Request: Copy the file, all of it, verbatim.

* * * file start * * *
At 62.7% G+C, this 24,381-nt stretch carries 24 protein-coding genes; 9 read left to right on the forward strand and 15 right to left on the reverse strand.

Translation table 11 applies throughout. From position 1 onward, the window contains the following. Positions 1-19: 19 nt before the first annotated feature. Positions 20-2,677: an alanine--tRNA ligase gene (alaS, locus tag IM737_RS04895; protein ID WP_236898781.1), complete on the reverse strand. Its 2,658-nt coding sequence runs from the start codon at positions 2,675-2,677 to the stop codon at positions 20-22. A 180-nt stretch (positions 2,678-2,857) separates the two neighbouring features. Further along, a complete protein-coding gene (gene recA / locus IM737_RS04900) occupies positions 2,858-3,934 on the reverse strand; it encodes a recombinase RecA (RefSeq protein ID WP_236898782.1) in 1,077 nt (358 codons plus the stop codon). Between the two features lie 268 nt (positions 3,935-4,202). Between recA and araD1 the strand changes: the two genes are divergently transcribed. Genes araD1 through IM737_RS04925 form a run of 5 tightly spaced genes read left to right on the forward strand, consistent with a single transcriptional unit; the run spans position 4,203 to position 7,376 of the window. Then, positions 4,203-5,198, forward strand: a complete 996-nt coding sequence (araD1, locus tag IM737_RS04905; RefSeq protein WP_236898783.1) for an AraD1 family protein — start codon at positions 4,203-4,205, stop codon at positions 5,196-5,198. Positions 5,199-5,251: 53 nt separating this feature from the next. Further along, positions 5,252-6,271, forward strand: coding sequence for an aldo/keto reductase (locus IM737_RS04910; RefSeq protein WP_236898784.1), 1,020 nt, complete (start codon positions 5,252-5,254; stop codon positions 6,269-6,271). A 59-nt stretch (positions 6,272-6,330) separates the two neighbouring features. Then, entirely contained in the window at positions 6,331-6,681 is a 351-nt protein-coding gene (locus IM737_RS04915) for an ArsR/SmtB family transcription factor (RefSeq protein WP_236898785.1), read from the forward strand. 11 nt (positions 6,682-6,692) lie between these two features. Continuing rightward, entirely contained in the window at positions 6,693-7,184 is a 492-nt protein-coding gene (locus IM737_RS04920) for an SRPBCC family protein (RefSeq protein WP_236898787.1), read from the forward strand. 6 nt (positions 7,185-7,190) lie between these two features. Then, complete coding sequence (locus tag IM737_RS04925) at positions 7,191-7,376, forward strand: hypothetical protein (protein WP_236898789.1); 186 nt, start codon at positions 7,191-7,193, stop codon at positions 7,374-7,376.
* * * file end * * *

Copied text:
At 62.7% G+C, this 24,381-nt stretch carries 24 protein-coding genes; 9 read left to right on the forward strand and 15 right to left on the reverse strand.

Translation table 11 applies throughout. From position 1 onward, the window contains the following. Positions 1-19: 19 nt before the first annotated feature. Positions 20-2,677: an alanine--tRNA ligase gene (alaS, locus tag IM737_RS04895; protein ID WP_236898781.1), complete on the reverse strand. Its 2,658-nt coding sequence runs from the start codon at positions 2,675-2,677 to the stop codon at positions 20-22. A 180-nt stretch (positions 2,678-2,857) separates the two neighbouring features. Further along, a complete protein-coding gene (gene recA / locus IM737_RS04900) occupies positions 2,858-3,934 on the reverse strand; it encodes a recombinase RecA (RefSeq protein ID WP_236898782.1) in 1,077 nt (358 codons plus the stop codon). Between the two features lie 268 nt (positions 3,935-4,202). Between recA and araD1 the strand changes: the two genes are divergently transcribed. Genes araD1 through IM737_RS04925 form a run of 5 tightly spaced genes read left to right on the forward strand, consistent with a single transcriptional unit; the run spans position 4,203 to position 7,376 of the window. Then, positions 4,203-5,198, forward strand: a complete 996-nt coding sequence (araD1, locus tag IM737_RS04905; RefSeq protein WP_236898783.1) for an AraD1 family protein — start codon at positions 4,203-4,205, stop codon at positions 5,196-5,198. Positions 5,199-5,251: 53 nt separating this feature from the next. Further along, positions 5,252-6,271, forward strand: coding sequence for an aldo/keto reductase (locus IM737_RS04910; RefSeq protein WP_236898784.1), 1,020 nt, complete (start codon positions 5,252-5,254; stop codon positions 6,269-6,271). A 59-nt stretch (positions 6,272-6,330) separates the two neighbouring features. Then, entirely contained in the window at positions 6,331-6,681 is a 351-nt protein-coding gene (locus IM737_RS04915) for an ArsR/SmtB family transcription factor (RefSeq protein WP_236898785.1), read from the forward strand. 11 nt (positions 6,682-6,692) lie between these two features. Continuing rightward, entirely contained in the window at positions 6,693-7,184 is a 492-nt protein-coding gene (locus IM737_RS04920) for an SRPBCC family protein (RefSeq protein WP_236898787.1), read from the forward strand. 6 nt (positions 7,185-7,190) lie between these two features. Then, complete coding sequence (locus tag IM737_RS04925) at positions 7,191-7,376, forward strand: hypothetical protein (protein WP_236898789.1); 186 nt, start codon at positions 7,191-7,193, stop codon at positions 7,374-7,376.